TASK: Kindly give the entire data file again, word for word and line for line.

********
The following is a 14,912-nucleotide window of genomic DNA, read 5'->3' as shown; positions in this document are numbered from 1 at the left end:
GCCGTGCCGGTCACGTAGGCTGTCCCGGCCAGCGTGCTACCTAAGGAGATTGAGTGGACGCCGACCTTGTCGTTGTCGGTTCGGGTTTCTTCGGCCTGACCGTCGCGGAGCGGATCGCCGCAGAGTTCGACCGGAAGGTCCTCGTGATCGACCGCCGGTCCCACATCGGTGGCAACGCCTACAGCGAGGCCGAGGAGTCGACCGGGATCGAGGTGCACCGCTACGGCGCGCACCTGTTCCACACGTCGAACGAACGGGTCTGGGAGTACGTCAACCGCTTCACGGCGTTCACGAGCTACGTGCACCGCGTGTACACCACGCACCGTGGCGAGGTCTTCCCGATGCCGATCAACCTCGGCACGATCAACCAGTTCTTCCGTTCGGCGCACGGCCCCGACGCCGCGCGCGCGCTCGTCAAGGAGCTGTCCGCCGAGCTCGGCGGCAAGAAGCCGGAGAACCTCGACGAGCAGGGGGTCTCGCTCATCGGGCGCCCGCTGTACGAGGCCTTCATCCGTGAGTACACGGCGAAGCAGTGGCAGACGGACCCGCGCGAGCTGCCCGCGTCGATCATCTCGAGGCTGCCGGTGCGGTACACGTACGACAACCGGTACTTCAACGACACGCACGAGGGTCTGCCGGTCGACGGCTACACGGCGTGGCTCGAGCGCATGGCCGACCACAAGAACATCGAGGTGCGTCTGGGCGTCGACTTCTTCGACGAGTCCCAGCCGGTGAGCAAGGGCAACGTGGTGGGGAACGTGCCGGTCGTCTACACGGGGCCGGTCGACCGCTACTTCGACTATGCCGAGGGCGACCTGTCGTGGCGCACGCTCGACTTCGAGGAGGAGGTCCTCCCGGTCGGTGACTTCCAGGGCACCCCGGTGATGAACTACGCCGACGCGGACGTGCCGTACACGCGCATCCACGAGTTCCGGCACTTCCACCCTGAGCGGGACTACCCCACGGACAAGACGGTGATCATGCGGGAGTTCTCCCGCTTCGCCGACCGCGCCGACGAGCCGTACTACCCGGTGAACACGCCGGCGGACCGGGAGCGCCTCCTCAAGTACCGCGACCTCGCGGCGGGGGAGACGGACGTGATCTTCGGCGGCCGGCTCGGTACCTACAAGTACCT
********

The following is a 14,912-nucleotide window of genomic DNA, read 5'->3' as shown; positions in this document are numbered from 1 at the left end:
GCCGTGCCGGTCACGTAGGCTGTCCCGGCCAGCGTGCTACCTAAGGAGATTGAGTGGACGCCGACCTTGTCGTTGTCGGTTCGGGTTTCTTCGGCCTGACCGTCGCGGAGCGGATCGCCGCAGAGTTCGACCGGAAGGTCCTCGTGATCGACCGCCGGTCCCACATCGGTGGCAACGCCTACAGCGAGGCCGAGGAGTCGACCGGGATCGAGGTGCACCGCTACGGCGCGCACCTGTTCCACACGTCGAACGAACGGGTCTGGGAGTACGTCAACCGCTTCACGGCGTTCACGAGCTACGTGCACCGCGTGTACACCACGCACCGTGGCGAGGTCTTCCCGATGCCGATCAACCTCGGCACGATCAACCAGTTCTTCCGTTCGGCGCACGGCCCCGACGCCGCGCGCGCGCTCGTCAAGGAGCTGTCCGCCGAGCTCGGCGGCAAGAAGCCGGAGAACCTCGACGAGCAGGGGGTCTCGCTCATCGGGCGCCCGCTGTACGAGGCCTTCATCCGTGAGTACACGGCGAAGCAGTGGCAGACGGACCCGCGCGAGCTGCCCGCGTCGATCATCTCGAGGCTGCCGGTGCGGTACACGTACGACAACCGGTACTTCAACGACACGCACGAGGGTCTGCCGGTCGACGGCTACACGGCGTGGCTCGAGCGCATGGCCGACCACAAGAACATCGAGGTGCGTCTGGGCGTCGACTTCTTCGACGAGTCCCAGCCGGTGAGCAAGGGCAACGTGGTGGGGAACGTGCCGGTCGTCTACACGGGGCCGGTCGACCGCTACTTCGACTATGCCGAGGGCGACCTGTCGTGGCGCACGCTCGACTTCGAGGAGGAGGTCCTCCCGGTCGGTGACTTCCAGGGCACCCCGGTGATGAACTACGCCGACGCGGACGTGCCGTACACGCGCATCCACGAGTTCCGGCACTTCCACCCTGAGCGGGACTACCCCACGGACAAGACGGTGATCATGCGGGAGTTCTCCCGCTTCGCCGACCGCGCCGACGAGCCGTACTACCCGGTGAACACGCCGGCGGACCGGGAGCGCCTCCTCAAGTACCGCGACCTCGCGGCGGGGGAGACGGACGTGATCTTCGGCGGCCGGCTCGGTACCTACAAGTACCT